Longitudinal trends in all healthcare-associated infections through comprehensive hospital-wide surveillance and infection control measures over the past 12 years: Substantial burden of healthcare-associated infections outside of intensive care units and “other” types of infection

Hajime Kanamori, David J. Weber, Lauren M. Dibiase, Emily E. Sickbert-Bennett, Rebecca Brooks, Lisa Teal, David Williams, Elizabeth M. Walters, William A. Rutala

Research output: Contribution to journalArticle

14 Citations (Scopus)

Abstract

objective. Targeted surveillance has focused on device-associated infections and surgical site infections (SSIs) and is often limited to healthcare-associated infections (HAIs) in high-risk areas. Longitudinal trends in all HAIs, including other types of HAIs, and HAIs outside of intensive care units (ICUs) remain unclear. We examined the incidences of all HAIs using comprehensive hospital-wide surveillance over a 12-year period (2001–2012). methods. This retrospective observational study was conducted at the University of North Carolina (UNC) Hospitals, a tertiary care academic facility. All HAIs, including 5 major infections with 14 specific infection sites as defined using CDC criteria, were ascertained through comprehensive hospital-wide surveillance. Generalized linear models were used to examine the incidence rate difference by infection type over time. results. A total of 16,579 HAIs included 6,397 cases in ICUs and 10,182 cases outside ICUs. The incidence of overall HAIs decreased significantly hospital-wide (−3.4 infections per 1,000 patient days), in ICUs (−8.4 infections per 1,000 patient days), and in non-ICU settings (−1.9 infections per 1,000 patient days). The incidences of bloodstream infection, urinary tract infection, and pneumonia in hospital-wide settings decreased significantly, but the incidences of SSI and lower respiratory tract infection remained unchanged. The incidence of Clostridium difficile infection (CDI) increased remarkably. The outcomes were estimated to include 700 overall HAIs prevented, 40 lives saved, and cost savings in excess of $10 million. conclusions. We demonstrated success in reducing overall HAIs over a 12-year period. Our data underscore the necessity for surveillance and infection prevention interventions outside of the ICUs, for non–device-associated HAIs, and for CDI.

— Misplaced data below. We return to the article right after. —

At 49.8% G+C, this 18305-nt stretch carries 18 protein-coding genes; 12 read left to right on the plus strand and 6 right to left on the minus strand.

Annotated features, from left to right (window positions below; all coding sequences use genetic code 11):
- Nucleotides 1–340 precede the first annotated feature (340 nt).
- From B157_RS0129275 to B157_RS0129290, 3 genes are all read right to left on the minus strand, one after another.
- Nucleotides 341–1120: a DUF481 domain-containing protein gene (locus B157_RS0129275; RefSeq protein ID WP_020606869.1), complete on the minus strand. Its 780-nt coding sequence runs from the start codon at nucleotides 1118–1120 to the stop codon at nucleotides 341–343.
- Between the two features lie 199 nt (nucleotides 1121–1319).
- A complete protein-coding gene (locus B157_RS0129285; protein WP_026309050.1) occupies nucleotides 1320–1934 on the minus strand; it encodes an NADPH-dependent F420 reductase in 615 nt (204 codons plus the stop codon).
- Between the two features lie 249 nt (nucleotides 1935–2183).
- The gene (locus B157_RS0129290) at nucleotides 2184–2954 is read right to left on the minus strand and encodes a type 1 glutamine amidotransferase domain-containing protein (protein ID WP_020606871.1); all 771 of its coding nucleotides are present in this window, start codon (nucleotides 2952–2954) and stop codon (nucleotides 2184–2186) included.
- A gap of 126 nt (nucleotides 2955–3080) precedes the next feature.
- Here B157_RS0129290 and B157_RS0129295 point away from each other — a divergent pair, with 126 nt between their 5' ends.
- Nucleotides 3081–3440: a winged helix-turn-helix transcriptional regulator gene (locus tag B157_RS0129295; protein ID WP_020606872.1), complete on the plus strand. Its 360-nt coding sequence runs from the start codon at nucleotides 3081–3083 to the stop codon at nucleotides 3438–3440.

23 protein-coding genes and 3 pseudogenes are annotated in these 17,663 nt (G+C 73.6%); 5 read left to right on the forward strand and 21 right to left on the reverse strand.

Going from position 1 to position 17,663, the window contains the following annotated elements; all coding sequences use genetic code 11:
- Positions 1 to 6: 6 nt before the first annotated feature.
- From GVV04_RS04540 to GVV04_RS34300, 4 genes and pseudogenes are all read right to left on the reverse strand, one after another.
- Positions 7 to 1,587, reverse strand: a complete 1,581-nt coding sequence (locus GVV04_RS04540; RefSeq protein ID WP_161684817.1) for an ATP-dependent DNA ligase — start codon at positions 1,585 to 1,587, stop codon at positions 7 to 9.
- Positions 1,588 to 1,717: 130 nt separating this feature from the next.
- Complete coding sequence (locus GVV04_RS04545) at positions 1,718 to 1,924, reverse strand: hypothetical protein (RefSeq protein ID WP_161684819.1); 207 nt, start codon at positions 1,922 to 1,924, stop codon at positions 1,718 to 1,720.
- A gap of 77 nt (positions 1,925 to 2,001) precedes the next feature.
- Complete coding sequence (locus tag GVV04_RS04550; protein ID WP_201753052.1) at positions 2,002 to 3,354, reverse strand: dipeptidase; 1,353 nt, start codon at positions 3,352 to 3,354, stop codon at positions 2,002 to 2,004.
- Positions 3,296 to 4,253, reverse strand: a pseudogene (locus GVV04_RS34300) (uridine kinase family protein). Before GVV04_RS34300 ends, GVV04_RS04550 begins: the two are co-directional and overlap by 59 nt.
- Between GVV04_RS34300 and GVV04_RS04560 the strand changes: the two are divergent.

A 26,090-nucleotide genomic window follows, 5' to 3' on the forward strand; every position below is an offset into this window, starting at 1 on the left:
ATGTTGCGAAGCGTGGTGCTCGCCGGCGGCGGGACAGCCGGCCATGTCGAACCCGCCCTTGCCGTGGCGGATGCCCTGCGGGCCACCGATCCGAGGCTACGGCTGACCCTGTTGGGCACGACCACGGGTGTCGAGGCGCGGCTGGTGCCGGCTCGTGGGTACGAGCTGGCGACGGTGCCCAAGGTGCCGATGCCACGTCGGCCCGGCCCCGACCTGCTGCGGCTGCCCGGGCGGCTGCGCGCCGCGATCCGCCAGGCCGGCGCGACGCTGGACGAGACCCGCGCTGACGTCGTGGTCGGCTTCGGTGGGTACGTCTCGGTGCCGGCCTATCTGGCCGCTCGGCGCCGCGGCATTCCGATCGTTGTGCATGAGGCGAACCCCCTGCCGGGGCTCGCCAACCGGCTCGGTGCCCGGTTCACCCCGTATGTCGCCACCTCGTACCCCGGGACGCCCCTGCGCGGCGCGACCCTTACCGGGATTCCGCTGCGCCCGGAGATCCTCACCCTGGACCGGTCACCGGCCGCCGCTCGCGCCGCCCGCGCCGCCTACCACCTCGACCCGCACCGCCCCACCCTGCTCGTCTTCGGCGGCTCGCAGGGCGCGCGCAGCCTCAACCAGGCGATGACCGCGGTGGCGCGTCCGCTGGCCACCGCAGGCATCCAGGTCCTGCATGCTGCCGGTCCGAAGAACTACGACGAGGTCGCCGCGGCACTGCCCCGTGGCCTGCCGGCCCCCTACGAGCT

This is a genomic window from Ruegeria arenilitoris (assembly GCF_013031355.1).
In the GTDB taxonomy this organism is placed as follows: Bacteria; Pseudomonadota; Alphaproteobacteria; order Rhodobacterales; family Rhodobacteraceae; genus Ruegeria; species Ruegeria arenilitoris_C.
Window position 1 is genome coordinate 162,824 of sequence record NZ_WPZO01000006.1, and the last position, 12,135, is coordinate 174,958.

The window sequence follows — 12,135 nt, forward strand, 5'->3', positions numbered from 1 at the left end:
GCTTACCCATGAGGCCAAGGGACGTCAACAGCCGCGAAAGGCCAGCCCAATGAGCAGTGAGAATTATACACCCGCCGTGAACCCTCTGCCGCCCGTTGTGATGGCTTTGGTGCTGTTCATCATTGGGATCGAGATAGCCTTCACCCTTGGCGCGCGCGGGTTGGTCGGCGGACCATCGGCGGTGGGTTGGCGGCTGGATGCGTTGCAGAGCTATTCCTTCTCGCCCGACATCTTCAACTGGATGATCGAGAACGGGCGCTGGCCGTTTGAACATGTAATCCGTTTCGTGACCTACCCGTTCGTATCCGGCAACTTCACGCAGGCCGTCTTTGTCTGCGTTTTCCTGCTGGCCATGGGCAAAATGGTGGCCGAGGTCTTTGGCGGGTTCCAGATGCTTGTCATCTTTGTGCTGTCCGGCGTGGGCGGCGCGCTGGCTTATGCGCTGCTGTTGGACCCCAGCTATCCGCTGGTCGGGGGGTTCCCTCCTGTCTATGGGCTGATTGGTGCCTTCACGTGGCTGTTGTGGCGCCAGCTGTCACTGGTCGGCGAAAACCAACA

Original languageEnglish
Pages (from-to)1139-1147
Number of pages9
JournalInfection control and hospital epidemiology
Volume36
Issue number10
DOIs
Publication statusPublished - 2015 Jan 1
Externally publishedYes

ASJC Scopus subject areas

  • Epidemiology
  • Microbiology (medical)
  • Infectious Diseases

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